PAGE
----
Washington: The attacks being blamed on Iran in the Gulf of Oman pose a global and not just an American problem, the acting Pentagon chief said Friday, as he called for an “international consensus” in solving it.
“We have an international situation there in the Middle East, it’s not a US situation,” Patrick Shanahan told reporters, referring to the attacks Thursday on two oil tankers.
“The focus for myself and Ambassador (John) Bolton and Secretary (Mike) Pompeo is to build international consensus to this international problem,” he said, referring respectively to the national security advisor and the secretary of state.
Shanahan said that is why the American military released a video which, it claimed, showed a patrol boat of the Islamic Revolutionary Guards, a powerful branch of the Iranian military, pulling alongside one of the tankers to remove an unexploded limpet mine from its hull.
The Pentagon chief left open the possibility of further reinforcing the American military presence in the region, under the US Central Command, or CENTCOM.
“We’re making sure that General (Kenneth) McKenzie and the Central Command have the resources and the support that they need,” he said.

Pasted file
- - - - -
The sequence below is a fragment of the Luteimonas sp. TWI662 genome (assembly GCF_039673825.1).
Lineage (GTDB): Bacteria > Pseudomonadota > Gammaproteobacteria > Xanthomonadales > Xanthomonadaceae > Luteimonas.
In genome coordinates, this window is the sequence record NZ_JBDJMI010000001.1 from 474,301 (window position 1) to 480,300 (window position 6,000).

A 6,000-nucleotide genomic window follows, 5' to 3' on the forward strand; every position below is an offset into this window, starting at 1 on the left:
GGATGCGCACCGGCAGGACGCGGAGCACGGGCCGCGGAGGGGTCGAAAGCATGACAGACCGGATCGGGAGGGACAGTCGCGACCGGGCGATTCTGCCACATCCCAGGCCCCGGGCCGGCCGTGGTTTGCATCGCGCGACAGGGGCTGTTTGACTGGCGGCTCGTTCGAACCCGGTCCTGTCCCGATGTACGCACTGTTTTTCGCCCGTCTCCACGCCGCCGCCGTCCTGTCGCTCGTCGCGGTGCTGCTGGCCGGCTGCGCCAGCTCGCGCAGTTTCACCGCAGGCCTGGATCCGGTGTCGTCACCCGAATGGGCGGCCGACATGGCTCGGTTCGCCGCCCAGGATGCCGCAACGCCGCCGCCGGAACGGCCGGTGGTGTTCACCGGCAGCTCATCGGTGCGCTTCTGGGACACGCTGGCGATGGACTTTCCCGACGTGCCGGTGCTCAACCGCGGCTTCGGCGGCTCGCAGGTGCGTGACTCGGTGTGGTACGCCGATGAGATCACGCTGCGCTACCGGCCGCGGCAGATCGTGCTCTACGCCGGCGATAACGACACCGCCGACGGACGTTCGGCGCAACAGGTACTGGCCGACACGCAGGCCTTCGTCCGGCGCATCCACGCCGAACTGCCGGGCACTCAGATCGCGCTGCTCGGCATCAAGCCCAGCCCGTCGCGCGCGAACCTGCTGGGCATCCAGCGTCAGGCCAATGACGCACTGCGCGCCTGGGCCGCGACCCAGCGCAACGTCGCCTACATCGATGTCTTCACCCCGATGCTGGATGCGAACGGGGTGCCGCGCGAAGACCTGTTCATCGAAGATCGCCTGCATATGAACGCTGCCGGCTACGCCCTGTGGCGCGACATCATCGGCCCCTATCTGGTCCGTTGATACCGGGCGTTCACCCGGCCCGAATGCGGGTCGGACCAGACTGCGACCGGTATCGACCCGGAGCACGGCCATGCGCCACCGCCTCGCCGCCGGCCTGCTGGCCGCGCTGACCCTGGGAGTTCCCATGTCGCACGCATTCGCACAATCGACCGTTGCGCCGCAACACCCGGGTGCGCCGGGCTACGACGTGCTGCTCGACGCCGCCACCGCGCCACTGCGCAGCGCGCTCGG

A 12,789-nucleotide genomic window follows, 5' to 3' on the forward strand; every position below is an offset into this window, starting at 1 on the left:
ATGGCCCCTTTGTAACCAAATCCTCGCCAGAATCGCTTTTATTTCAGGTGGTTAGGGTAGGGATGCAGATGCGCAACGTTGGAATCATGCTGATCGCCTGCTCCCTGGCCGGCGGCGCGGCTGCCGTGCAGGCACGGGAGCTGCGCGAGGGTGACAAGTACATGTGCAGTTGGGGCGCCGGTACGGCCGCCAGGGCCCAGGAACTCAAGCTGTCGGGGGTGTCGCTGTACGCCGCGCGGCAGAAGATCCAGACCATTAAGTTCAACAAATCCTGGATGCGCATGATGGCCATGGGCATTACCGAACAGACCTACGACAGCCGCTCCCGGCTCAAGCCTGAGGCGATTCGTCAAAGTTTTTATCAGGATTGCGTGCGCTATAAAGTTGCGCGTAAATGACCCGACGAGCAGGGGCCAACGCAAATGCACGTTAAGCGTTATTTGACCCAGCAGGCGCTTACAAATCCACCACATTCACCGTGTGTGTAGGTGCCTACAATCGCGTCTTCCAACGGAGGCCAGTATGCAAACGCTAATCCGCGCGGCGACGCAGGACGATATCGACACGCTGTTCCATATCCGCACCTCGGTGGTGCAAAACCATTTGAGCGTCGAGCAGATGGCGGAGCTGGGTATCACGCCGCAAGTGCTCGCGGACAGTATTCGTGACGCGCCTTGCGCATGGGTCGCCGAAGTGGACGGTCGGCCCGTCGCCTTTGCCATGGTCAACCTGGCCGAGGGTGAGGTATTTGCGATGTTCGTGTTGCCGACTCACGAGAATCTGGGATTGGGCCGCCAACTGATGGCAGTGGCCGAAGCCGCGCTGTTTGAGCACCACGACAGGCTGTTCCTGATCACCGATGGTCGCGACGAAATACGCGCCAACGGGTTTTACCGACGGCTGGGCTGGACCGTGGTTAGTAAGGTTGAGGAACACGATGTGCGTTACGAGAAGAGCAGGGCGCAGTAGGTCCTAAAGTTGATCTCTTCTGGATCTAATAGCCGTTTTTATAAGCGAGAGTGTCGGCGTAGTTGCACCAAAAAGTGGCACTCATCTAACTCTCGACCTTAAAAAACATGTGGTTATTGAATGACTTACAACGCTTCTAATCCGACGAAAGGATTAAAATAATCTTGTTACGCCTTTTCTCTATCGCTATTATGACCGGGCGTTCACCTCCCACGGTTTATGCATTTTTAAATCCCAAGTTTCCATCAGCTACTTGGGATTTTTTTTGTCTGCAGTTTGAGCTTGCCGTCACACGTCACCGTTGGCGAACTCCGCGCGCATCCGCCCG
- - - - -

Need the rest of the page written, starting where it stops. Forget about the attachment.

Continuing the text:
Shanahan emphasized that “15 percent of the world’s oil flows through the Strait of Hormuz,” the relatively narrow passage between the Gulf of Oman and the Persian Gulf.
“So we obviously need to make contingency plans should the situation deteriorate,” he went on. “But we also need to broaden our support for this international situation.”
As tensions grew, the Pentagon last month deployed a warship to the region carrying vehicles, some of them amphibious, and a Patriot missile battery. Earlier it had moved an aircraft carrier to the area in response to what it said were “imminent” threats from Iran.
And late last month, the US announced the deployment of 1,500 additional troops to the Middle East, invoking “persistent threats” to American forces emanating from what the Pentagon said was the “highest level” of the Iranian leadership.
The US presence was further reinforced with reconnaissance aircraft and a squadron of 12 fighter jets.